OEM

This morning LG Electronics reported to the Korea Herald that they have no immediate plans to introduce new Windows Phone to the market. Instead LG are focusing on Android for their future smartphone releases noting that "The total unit of Windows Phone sold in the global market is not a meaningful figure."

The company claimed that the partnership between it and Microsoft remains good but the plan to focus on Windows Phone, announced in 2009, has not worked out for them financially. LG ended up losing money for seven straight quarters and only recently turned a profit. As a result they lost a lot of market share, especially with HTC and Samsung having a winning portfolio of Android devices.

Regarding Windows Phone specifically, a spokesperson for the company told the Herald that they will “continue research and development efforts” on Microsoft's mobile OS.

This news comes on the heels of an announcement of Steve Ballmer headed to Seoul Digital Forum on May 22 where he will be meeting with various business and developers. Though LG claims to not know his business schedule the implication is that Ballmer may meet with LGE for some damage control regarding their recent smartphone decision.

One can claim that LGs offerings for Windows Phone have been extremely lackluster with only the LG Quantum (review), limited to AT&T and a few regional carriers, showing any real innovation. And despite being only one of two hard-keyboard Windows Phone devices it never sold well anywhere. Even the LG Jil Sander phone was a bomb having its price constantly cut, in fact when we got our hands on it we panned the phone as feeling cheap and unexciting.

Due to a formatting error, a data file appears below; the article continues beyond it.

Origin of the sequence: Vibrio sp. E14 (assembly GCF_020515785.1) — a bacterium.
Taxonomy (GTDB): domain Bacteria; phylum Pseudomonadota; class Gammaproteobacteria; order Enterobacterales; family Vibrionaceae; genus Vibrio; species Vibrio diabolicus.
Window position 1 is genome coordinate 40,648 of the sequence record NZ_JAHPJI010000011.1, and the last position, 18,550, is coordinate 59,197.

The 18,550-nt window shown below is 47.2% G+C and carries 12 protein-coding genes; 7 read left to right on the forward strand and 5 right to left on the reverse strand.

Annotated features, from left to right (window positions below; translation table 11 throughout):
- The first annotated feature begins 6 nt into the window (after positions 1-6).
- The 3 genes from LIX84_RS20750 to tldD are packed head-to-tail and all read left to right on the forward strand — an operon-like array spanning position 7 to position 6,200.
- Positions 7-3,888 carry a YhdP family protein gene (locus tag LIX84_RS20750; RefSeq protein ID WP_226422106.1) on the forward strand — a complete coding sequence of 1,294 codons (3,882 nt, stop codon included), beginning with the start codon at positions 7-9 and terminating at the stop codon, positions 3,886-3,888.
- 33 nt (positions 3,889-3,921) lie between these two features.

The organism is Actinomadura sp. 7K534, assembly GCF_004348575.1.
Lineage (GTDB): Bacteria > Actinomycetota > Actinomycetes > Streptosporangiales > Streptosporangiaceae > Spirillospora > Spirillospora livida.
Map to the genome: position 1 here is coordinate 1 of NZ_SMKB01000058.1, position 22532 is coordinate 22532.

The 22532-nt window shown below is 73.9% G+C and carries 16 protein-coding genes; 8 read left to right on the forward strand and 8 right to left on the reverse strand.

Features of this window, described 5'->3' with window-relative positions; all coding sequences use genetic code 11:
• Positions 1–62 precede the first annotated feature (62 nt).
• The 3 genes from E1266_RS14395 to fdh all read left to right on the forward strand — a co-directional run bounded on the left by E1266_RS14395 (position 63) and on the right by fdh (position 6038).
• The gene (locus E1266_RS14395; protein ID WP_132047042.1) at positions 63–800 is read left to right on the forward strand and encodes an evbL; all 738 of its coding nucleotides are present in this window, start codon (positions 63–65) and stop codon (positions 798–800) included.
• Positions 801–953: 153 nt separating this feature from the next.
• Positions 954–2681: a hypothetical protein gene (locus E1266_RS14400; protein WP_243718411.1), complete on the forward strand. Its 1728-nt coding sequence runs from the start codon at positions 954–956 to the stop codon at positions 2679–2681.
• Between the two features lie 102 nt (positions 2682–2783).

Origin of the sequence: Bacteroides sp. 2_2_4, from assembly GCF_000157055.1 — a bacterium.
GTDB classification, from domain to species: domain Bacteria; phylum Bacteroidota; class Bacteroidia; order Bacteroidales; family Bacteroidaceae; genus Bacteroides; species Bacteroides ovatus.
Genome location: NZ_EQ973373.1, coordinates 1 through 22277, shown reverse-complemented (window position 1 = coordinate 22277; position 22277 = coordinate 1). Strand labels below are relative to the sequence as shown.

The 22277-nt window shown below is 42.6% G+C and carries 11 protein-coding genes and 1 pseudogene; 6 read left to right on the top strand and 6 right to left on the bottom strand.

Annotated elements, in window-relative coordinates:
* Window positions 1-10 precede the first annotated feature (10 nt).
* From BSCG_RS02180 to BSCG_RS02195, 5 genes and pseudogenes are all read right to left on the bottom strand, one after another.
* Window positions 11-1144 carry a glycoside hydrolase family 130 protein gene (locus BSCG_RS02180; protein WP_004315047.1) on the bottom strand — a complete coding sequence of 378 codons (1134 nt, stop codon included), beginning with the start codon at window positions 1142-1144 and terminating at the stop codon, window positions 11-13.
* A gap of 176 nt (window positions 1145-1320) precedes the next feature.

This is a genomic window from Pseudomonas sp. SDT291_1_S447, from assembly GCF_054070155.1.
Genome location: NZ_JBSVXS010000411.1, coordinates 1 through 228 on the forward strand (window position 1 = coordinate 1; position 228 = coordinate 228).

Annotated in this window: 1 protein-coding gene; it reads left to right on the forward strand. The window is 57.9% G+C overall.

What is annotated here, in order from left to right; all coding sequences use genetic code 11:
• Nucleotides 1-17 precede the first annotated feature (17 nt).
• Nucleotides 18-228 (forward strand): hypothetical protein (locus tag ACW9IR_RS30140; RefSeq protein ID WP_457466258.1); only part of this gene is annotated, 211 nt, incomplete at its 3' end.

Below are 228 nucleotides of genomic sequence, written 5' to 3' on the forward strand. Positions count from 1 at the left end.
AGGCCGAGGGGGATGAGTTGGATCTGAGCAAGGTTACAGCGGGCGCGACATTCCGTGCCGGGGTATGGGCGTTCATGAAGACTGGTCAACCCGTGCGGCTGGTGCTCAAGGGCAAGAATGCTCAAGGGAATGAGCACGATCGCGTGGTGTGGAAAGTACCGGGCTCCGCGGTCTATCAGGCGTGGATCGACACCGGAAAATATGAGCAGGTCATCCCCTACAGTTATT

While prototype devices like the E740 remain floating around (we'll have our mini-review of it later today), the phone is a far cry from anything interesting and would do nothing for LG or Windows Phone were it to be released. It's one unique feature, NFC, has very little support in most major markets in 2012.

Clearly LG is facing stiff competition, poor R&D and they are feeling the pressure from the Microsoft-Nokia partnership which they commented on in 2011. Perhaps they will use this to leverage a favorable deal from Microsoft if Ballmer meets with them later in May. While it could look bad to lose a major OEM like LG, we're not exactly too saddened either.

Clearly Nokia, HTC and Samsung are the future of Windows Phone.

Source: Korea Herald

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The handset maker Huawei, or "Who are we?" - no one seems to know when it comes to Windows Phone, was supposed to be revealing new Windows Phones for China with Microsoft's recent Windows Phone launch in the country, according to a report by Digitimes. Unfortunately this fruit never ripened and we were left wandering whether or not the company had dropped support for the platform.

Fast-forward a few months and WPDang is now attempting to shed some light on the situation of the OEM. According to the site's sources, Huawei has been distracted by their Android (go figure) expansion programme and has either had little motivation or man power to push forward with Windows Phone development. This would explain why they've been a no-show with the China platform launch.

Not all is doom and gloom though, as the Chinese website also reports that the manufacturer has since turned things around and now sports a Windows Phone development team consisting of over 70 engineers. Huawei is also allegedly working closely with Microsoft in the states that puts the manufacturer aiming for Windows Phone 8. But if "Apollo" wasn't enough, WPDang also highlights the possible Windows 8 tablet (with LTE support) which will surely please those Lumia 900 / TITAN II speed freaks.